Dozens of teenagers and children have been killed in explosions at oil and gas storage tanks over the past three decades, according to federal investigators who today are urging companies to better secure the sites.
The Chemical Safety Board’s examination focuses on three recent lethal explosions, including the death of a 24-year-old woman and injury of a 25-year-old man after an oil tank in New London, Texas exploded when they lit a cigarette while on top of it.
But in a report released today, the independent agency says the problem goes back for decades and demands immediate solutions. The CSB cites 23 similar instances — most involving partying teenagers or curious kids — at oil and gas storage sites from 1983 to 2010. All of the incidents involved victims under 25 and roughly a third of them — 27 percent — were in Texas, though none were in Houston.
Many oil and gas storage tanks are in remote areas — unfenced, unsupervised and without any warning signs — “a tempting venue for young people looking for a place to gather and socialize,” the CSB found.
It can be a devastating and lethal combination when young people hanging out at the sites light up cigarettes.
After probing the 2010 New London, Texas, explosion and two others in Carnes, Miss., and Weleetka, Okla., the CSB concluded all three could have been prevented with better warning signs, securing hatches on the tanks or the use of safer tank designs at the facilities.
Although Houston and some other large cities put constraints on the location of the facilities within city limits, that is not the case nationwide, where more than 800,000 oil and natural gas producing facilities dot the landscape.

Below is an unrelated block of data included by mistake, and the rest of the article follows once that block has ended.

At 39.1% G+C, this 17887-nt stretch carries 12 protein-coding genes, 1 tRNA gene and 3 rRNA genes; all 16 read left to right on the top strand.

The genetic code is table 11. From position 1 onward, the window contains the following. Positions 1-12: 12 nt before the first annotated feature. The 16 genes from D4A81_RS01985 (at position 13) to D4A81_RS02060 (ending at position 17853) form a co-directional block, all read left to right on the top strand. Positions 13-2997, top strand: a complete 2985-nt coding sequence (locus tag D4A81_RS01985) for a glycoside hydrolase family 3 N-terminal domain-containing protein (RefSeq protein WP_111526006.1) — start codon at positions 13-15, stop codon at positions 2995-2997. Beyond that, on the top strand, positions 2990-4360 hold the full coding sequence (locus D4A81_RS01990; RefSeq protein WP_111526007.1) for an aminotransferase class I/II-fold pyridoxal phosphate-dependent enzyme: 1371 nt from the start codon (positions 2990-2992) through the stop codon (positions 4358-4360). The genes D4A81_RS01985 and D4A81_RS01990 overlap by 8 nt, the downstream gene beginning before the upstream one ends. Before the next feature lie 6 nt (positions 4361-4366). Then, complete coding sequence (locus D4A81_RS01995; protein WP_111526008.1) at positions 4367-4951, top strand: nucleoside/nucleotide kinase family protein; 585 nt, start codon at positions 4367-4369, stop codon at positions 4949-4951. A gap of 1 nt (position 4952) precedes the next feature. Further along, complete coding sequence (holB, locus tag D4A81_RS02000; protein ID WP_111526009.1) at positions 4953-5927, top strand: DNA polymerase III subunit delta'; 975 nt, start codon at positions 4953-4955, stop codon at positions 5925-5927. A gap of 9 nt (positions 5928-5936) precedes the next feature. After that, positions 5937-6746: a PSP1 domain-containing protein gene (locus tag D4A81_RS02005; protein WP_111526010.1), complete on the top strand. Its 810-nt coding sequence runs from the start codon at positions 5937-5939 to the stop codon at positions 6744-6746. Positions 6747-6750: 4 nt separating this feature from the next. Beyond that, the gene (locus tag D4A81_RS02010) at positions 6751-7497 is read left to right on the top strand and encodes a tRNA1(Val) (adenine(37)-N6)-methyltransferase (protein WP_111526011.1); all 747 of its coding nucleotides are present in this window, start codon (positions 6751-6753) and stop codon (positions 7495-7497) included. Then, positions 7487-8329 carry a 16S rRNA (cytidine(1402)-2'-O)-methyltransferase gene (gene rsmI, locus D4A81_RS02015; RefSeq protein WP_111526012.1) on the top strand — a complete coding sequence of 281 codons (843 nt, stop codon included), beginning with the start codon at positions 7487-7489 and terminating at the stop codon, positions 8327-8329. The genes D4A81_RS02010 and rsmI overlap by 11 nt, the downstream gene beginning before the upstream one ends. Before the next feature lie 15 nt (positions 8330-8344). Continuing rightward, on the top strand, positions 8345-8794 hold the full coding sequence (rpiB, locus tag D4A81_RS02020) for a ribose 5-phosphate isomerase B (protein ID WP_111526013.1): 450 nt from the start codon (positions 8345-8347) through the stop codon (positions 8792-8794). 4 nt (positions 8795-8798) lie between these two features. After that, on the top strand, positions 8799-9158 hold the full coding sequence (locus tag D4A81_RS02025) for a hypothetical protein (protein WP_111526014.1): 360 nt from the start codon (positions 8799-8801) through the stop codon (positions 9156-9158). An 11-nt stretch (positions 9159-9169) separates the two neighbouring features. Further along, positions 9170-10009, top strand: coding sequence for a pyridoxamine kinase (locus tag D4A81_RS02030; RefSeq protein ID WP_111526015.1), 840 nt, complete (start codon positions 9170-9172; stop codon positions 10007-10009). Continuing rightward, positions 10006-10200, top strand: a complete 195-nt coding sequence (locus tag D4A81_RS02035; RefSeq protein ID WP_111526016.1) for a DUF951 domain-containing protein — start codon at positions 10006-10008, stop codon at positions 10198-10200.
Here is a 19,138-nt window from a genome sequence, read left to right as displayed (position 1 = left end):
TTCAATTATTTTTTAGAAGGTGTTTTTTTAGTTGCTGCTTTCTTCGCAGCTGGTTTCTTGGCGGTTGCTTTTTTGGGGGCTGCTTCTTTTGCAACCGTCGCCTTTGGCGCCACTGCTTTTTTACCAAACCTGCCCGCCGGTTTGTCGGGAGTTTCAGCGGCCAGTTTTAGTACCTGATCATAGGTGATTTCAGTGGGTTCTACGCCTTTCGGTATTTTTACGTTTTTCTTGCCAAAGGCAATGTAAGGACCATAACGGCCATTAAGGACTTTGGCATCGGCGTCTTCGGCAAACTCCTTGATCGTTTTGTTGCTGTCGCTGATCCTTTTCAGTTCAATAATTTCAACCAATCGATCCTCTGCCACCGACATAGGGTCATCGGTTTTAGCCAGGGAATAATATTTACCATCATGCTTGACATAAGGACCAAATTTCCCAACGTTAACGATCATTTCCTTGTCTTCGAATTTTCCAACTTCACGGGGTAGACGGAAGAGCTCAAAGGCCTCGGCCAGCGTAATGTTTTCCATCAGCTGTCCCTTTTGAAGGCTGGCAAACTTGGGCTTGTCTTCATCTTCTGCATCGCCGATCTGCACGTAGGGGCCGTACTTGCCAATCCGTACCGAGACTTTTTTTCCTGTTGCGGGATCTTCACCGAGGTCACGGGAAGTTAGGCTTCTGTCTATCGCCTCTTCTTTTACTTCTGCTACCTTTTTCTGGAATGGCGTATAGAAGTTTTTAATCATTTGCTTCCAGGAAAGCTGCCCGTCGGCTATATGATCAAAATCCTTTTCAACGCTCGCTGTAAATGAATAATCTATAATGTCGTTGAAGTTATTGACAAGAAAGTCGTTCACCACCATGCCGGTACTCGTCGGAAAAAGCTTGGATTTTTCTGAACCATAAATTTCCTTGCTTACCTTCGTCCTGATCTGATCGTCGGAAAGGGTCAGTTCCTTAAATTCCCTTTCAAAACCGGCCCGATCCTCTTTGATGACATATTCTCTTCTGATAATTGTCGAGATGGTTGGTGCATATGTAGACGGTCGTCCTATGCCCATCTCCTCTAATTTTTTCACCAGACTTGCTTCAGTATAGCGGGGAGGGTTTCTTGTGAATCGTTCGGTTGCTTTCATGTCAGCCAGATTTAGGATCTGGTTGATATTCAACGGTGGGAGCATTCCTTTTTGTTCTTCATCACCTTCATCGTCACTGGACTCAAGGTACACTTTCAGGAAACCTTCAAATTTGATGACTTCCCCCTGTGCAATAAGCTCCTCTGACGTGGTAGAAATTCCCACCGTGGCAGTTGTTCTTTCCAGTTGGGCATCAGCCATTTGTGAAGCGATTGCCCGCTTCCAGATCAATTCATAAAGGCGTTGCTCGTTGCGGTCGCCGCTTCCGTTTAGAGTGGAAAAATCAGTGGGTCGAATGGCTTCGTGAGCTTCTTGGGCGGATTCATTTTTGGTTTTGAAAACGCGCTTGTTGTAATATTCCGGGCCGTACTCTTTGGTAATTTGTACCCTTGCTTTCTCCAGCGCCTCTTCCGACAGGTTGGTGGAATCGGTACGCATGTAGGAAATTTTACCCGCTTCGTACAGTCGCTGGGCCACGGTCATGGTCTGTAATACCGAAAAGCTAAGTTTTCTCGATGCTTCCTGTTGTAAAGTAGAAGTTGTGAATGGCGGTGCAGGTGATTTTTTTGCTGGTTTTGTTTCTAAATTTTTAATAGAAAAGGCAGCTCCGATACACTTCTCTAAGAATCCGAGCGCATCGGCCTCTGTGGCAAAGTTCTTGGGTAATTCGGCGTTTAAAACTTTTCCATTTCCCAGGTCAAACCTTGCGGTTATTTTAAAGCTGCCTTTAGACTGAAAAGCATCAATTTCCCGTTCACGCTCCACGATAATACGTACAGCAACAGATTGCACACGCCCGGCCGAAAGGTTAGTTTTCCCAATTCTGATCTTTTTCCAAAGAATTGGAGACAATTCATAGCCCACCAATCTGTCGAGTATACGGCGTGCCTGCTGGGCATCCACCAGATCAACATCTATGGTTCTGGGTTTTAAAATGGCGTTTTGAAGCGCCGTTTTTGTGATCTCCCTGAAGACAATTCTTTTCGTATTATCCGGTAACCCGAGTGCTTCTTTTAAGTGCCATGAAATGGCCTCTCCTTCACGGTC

“The growing number of oil and gas facilities nationally, their accessibility to members of the public and the lack of awareness among the public about the hazards posed by the tanks suggest a potential for similar incidents,” the CSB concluded.
The agency today is urging oil and gas companies to take swift steps to prevent more accidents, including adopting inherently safer tank design features that are already used in the downstream, refining sector. For instance, the CSB says, vents fitted with pressure-vacuum devices, flame arrestors, vapor recovery systems and floating roofs would go a long way to making the tanks — and the area around them — safer.
“There are more modern storage tank designs that make it much more difficult to accidentally ignite the flammable vapor inside,” said Rafael Moure-Eraso, the CSB chairman. “When the vapor ignites, tanks can explode — killing or injuring any people in the vicinity.”
Moure-Eraso noted that the storage tank designs recommended by the CSB are already utilized at oil refinieres and other downstream facilities because “they are cost effective and they work.”
The CSB also points to some relatively inexpensive and easy changes that could pay off, including hatch locks to prevent access to flammable hydrocarbons inside storage tanks, fencing around the tanks and warning signs.
A “patchwork of” federal, state and local laws don’t go far enough, said Vidisha Parasram, who led a CSB task force that investigated the issue.
“There is a lack of consistent state or municipally mandated regulations for perimeter fencing, locks, and signage,” Parasram said at a news conference to discuss the report this morning. “Public safety is rarely considered in municipal or state rules for constructing or maintaining tanks on oil and gas well sites, even for new construction.”